Varga elected with 135 votes in favour and 26 against in a secret ballot
Opposition parties reject presidential nominee for top court head
DK lawmaker Laszlo Sebian-Petrovszki told an online press conference that Varga had “never been a judge and not passed a single sentence”.
Sebian-Petrovszki also noted that Varga had been the chief public prosecutor’s deputy for nearly ten years and in this capacity he had “assisted in scandalous cases” during the Fidesz governments. The deputy said that “Fidesz’s trying to make a prosecutor chief judge” was unprecedented in Europe, and insisted that it would be a “profanation” of the principle of the separation of government branches.
DK will appeal against the procedure to the European Commission and other forums, Sebian-Petrovszki said.
In a statement, LMP group leader Lorant Laszlo Keresztes also cited Varga’s lack of experience. He noted that the National Judiciary Council had also rejected to endorse the nomination.
Koloman Brenner, Deputy House Speaker for the conservative opposition Jobbik party, called the nomination a “disgrace”, adding that Varga had been “the right hand” of Chief Public Prosecutor Peter Polt and had so far worked in a “dictatorial system based on following orders”. Speaking at a press conference in front of Parliament, Brenner called the nomination “another level of undermining the judiciary, thereby dismantling Hungarian democracy”.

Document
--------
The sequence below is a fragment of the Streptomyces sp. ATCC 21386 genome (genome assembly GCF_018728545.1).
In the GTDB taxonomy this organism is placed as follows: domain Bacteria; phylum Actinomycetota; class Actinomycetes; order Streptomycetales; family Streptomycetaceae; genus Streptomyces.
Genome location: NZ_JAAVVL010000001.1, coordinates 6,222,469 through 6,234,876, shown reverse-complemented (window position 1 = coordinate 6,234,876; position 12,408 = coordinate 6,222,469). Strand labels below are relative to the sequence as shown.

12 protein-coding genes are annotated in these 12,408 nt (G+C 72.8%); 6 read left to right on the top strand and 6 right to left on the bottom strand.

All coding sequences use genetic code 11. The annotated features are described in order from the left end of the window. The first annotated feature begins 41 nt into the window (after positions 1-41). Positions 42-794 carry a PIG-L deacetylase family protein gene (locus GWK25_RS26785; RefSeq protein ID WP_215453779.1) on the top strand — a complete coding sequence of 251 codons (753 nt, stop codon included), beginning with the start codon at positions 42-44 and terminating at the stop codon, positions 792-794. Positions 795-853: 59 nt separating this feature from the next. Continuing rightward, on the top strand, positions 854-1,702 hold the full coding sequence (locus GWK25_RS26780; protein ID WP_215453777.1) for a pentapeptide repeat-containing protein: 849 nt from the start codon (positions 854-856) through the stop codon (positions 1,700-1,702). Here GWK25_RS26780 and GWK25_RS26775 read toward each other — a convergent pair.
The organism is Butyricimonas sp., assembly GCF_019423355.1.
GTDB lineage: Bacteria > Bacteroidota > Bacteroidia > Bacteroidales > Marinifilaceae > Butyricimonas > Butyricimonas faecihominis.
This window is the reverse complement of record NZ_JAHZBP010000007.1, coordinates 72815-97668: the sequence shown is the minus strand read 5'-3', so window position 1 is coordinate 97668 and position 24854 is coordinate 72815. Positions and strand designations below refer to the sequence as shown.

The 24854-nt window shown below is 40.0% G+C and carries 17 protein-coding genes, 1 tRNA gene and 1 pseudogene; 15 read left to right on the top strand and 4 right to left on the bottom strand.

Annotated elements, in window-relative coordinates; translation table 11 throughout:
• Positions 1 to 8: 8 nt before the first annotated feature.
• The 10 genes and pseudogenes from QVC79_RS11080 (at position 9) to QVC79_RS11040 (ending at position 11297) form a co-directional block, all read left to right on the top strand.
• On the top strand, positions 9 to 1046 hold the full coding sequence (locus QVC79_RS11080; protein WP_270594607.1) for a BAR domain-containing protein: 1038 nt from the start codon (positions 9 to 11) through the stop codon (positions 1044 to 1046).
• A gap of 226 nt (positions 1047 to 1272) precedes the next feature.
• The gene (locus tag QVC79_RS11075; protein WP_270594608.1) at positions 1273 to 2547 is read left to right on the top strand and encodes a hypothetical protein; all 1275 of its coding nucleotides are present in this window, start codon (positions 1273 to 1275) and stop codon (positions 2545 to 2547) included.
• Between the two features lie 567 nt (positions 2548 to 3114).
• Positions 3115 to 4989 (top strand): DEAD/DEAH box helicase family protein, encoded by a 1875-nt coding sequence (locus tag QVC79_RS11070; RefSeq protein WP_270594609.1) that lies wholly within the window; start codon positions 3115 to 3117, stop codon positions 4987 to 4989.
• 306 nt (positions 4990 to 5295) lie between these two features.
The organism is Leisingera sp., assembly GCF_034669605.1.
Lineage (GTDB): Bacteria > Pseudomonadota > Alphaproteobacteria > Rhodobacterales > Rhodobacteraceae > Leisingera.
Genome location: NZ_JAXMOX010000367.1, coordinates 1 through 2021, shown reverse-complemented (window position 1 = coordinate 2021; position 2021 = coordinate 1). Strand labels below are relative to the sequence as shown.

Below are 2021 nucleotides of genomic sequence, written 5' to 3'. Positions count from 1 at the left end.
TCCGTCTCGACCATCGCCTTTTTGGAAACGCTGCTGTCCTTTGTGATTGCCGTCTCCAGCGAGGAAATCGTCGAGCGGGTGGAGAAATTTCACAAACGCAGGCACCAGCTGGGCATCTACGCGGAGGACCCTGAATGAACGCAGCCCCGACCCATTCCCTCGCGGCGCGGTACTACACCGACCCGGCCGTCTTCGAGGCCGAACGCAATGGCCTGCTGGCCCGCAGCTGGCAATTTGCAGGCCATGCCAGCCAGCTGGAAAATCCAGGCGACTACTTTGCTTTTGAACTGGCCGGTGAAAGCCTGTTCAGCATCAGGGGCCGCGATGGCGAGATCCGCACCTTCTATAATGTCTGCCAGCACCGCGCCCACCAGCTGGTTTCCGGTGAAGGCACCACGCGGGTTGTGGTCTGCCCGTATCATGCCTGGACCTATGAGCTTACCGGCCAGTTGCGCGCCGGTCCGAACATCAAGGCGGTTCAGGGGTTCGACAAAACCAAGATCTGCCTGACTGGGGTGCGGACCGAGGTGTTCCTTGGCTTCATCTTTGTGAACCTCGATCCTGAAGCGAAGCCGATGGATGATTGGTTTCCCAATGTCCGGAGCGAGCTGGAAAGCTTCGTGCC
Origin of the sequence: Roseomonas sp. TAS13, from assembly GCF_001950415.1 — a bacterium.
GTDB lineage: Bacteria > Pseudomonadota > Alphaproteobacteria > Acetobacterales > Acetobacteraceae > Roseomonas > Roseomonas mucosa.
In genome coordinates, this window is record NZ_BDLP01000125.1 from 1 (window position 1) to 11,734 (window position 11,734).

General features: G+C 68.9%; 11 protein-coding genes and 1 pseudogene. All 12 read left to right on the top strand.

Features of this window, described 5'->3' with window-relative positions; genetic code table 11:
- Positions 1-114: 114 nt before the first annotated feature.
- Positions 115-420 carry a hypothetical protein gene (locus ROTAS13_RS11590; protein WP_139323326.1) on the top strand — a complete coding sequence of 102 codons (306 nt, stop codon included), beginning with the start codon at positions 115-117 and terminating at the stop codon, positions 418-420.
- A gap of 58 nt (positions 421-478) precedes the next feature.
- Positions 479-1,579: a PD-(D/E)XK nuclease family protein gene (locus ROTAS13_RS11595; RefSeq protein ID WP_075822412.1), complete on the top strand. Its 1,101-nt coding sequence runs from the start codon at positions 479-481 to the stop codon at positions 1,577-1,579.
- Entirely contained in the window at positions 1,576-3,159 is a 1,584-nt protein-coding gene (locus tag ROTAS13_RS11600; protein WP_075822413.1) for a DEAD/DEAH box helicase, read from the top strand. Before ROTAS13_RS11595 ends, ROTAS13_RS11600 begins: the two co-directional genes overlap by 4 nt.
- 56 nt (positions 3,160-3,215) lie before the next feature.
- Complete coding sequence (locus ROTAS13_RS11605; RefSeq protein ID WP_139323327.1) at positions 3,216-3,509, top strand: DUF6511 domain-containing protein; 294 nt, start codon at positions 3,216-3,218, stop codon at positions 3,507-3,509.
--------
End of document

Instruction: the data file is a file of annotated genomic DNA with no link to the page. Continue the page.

Varga was eventually elected with 135 votes in favour and 26 against in a secret ballot. The mandate of Peter Darak, the incumbent head of the Kuria, will expire on January 1, 2021. Varga, who took his oath of office after the vote, will assume his post on January 2, 2021.
Speaking to MTI after the vote, Varga said he viewed his nomination and election to head the supreme court as an expression of trust in him by Hungary.
He vowed to do his best to live up to the trust placed in him as a member of the community of the Kuria’s judges.
Varga said he would spend the next two and a half months getting to know the opinions of the court’s judges on the future of the institution while sharing his own views.
Under Hungary’s constitution, the president of the Kuria is elected for a nine-year term by a two-thirds majority of lawmakers.
Varga graduated from the Faculty of Law at Budapest’s Eotvos Lorand University in 1995 before going on to obtain a PhD degree there. He was habilitated at the Pazmany Peter Catholic University. Varga has worked as a university professor since 2012.
He worked at several prosecutor’s offices in Budapest before joining the Parliamentary Commissioner’s Office. He later became a member of the Venice Commission and served as a constitutional judge from 2014. Between 2017 and 2019 he was vice-chair of the Venice Commission’s subcommittee for international law, and later the subcommittee for constitutional law.
Varga is also a member of the public body of the Hungarian Academy of Sciences.